How to explain the Four Hour Body to friends and family
Two months has come up fast – and I take a step back this week to have a think about where we started on January 1. We had just experienced the headaches, nausea and illness that you can read about on many websites where people discuss ‘cleanses’ and ‘herbal detoxes’.
Thankfully, we came across The Four Hour Body after the first 10 days, otherwise we would have endured another 5 days of eating meager amounts of food and dealing with random mood swings. What we did learn, however, was just how much of an effect what food you put into your body creates in all parts of life – mood, energy, concentration, productivity, enjoyment, and the list goes on.
So with that fresh experience, we decided to get into the Four Hour Body lifestyle. Starting with slow carb, and then planning to incorporate more of what we decided was appropriate to us specifically. We weren’t interested in testing every single part of the book – that’s already been done. We wanted to see if the things we chose would apply to us, and help us reach the goals we set.
It has been a really interesting couple of months so far – going through the challenges, finding the ways to make things work and learning a lot along the way. We’ve also had great experiences, meeting lots of people who are interested in being healthier, and hearing from lots of people about their experiences.
One thing that doesn’t change – when someone asks you why you’re eating beans, meat and vegetables for lunch, or why you are being careful with a restaurant menu, there’s no 5 word answer that satisfies anyone. Like some kind of unspoken desire, as soon as people get the tip of the iceberg, we’re finding the questions come flying thick and fast, and people just soak up the knowledge. It seems, from my experiences, that people are really hungry for this. People want to know how to take care of themselves by adjusting small things, and also what things are just good, healthy options that don’t have you logging food in a spreadsheet every day to achieve results.
So, for all those questions you’re probably getting, here’s my short guide to how to explain what on earth this is (and how to handle those skeptics):
For the curious:
- It’s like a health cult, but there’s no special cordial. Just lemon juice in water.
- It’s pretty much beans, lentils, meat and veg. Then more beans, lentils meat and veg. But it doesn’t get boring.
- I’m finding out the bare minimum that I can do to be the most healthy.. so actually being lazy can be healthy.
- Pretty much throw out any cereal, bread, pasta, and potatoes, milk and cheese in your house, and whatever you’re left with is what you’re eating for the next 6 days.
- As it turns out, you don’t need to slave away in a gym for 2 hours a day to look and feel great.
- I can work more, sleep less, and have amazing ideas. And do it all again tomorrow.
- Boring food = thinking about things that are much more important to me.
- Ever wonder if they make so many different flavors and foods because people have become really bad at creating an interesting life for themselves?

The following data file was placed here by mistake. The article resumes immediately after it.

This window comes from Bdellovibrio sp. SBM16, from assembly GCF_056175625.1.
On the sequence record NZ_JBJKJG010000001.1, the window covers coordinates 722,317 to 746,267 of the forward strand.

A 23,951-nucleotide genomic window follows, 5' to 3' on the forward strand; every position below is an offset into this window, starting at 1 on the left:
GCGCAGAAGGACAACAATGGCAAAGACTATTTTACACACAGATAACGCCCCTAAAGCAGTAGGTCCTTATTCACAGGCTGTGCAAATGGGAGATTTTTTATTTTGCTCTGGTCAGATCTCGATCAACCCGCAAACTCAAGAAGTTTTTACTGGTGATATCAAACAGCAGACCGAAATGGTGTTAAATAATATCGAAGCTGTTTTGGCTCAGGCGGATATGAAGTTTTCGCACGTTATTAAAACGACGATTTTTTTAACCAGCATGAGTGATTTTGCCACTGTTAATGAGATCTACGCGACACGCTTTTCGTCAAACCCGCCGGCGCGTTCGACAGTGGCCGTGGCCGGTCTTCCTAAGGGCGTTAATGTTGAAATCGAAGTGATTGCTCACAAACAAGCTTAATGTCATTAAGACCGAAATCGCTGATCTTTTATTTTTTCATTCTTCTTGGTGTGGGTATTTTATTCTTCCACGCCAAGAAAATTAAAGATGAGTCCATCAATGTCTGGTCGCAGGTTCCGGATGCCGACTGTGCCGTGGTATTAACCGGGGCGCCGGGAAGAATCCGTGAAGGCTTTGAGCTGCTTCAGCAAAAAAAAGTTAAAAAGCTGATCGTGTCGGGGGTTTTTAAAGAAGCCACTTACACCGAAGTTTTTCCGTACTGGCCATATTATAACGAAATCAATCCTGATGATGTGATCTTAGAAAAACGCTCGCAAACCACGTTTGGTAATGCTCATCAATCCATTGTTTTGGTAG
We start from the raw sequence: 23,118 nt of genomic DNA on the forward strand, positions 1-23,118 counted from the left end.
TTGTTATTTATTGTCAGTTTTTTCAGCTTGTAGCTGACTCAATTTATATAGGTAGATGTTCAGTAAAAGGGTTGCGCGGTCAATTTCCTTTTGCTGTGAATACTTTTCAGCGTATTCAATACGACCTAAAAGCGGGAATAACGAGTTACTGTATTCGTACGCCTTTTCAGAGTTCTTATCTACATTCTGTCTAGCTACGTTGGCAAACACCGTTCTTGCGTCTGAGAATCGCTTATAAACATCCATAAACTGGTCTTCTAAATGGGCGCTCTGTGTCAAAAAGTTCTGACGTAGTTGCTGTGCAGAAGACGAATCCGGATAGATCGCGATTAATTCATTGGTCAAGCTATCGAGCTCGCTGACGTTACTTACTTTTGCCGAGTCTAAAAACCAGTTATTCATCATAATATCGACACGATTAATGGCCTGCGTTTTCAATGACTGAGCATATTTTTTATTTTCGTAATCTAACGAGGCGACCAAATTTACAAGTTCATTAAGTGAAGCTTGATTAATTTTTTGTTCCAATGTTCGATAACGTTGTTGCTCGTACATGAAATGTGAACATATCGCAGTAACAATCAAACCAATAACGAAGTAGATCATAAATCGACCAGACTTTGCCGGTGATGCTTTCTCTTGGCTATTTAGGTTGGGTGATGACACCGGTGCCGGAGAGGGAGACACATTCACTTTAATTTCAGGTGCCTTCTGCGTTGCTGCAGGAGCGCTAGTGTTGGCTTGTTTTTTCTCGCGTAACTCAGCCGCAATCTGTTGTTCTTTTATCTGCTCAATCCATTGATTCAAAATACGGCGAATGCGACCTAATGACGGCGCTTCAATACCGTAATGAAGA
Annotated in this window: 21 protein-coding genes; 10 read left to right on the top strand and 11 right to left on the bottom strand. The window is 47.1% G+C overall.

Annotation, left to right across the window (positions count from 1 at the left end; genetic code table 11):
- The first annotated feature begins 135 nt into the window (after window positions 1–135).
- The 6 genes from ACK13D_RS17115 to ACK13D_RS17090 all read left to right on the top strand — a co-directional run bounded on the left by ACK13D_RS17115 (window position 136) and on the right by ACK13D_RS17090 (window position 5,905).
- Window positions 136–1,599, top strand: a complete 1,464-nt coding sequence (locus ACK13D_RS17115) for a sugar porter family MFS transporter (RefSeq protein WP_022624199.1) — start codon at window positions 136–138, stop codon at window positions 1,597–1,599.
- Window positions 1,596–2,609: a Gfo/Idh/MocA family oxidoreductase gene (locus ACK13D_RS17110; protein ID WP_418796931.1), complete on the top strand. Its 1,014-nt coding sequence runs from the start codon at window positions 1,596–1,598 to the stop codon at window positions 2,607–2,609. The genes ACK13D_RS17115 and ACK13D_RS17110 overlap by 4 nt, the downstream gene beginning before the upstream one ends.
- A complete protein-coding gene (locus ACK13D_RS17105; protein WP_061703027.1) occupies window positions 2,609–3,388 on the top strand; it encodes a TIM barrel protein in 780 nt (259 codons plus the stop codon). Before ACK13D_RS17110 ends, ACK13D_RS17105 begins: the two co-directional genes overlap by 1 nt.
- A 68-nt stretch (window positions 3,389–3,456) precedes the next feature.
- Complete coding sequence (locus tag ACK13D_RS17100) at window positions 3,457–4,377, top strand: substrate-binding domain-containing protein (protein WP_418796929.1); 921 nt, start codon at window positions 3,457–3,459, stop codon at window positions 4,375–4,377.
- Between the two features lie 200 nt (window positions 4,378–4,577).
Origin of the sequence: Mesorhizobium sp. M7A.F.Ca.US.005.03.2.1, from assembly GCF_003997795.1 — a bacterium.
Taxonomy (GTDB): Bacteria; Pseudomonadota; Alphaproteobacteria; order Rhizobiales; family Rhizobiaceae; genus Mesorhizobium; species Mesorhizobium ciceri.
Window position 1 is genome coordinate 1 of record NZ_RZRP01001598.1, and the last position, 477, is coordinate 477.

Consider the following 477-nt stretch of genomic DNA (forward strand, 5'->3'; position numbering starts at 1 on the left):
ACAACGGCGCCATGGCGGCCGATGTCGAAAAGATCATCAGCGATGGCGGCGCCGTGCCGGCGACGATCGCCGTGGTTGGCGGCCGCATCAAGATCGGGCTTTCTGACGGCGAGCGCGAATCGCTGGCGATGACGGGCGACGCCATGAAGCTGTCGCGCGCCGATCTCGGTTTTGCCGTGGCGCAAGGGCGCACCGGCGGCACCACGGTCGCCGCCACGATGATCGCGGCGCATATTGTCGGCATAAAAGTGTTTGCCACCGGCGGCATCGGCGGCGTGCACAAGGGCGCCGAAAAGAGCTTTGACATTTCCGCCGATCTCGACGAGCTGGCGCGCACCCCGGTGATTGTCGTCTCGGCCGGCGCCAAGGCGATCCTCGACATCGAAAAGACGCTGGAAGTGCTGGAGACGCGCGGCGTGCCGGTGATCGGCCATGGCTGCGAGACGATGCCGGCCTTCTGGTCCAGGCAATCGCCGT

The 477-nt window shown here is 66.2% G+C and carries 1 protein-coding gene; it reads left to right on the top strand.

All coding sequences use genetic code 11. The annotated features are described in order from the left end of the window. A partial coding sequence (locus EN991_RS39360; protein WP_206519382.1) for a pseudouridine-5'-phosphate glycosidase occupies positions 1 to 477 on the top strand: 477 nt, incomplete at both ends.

- I’m just eating once every four hours, and I eat the same thing 6 days a week. Then it’s party time.
- If you had to shoot a target for a life-changing reward, would you use a sniper rifle, or a machine gun, if every bullet was an hour of your life?
For those seriously considering it:
- I learned everything I needed to in 2 days, wrote a plan and haven’t thought about food or exercise since.
- It’s the first time in 5 years I’ve been able to eat meals and not eat again for 4 hours.
- I didn’t exercise for a month, I didn’t feel hungry and I lost 8 pounds.
- I am working out 1 hour per week and have gained 7 pounds of muscle in 3 weeks.
- Measuring your own progress gives you information no one else can give you.
For the confused:
- Just because the ads on TV say a calorie is a calorie, and fruits are healthy… doesn’t mean you have to take their word for it.
- Assume that everything you see about food or exercise that is printed or displayed in color, is marketing hype and not true.
- Dr Oz agreed with the principles.
For the skeptics:
- Probably best if you stick with the USDA’s recommendations on food. I’m sure their recommendations aren’t affected by any lobbying.
- If you need more proof, wait another 15-20 years for the large-scale studies that will back up the research you could read now.
- Don’t worry. Maybe the food companies care more about people’s health than their profits. Anyway, there’s always a medication if something goes wrong!
- There’s a million ways to fail. Ignoring good information and discounting the possibility that something different could be right or effective is just one of them.
But the best answer I’ve found so far:
- I’ve changed my lifestyle and I have a better life. That’s what all these weird habits are about.
All the best with your Four Hour Body, I hope you’re on the road to success and great results.
Please leave me a comment below or share this with friends!
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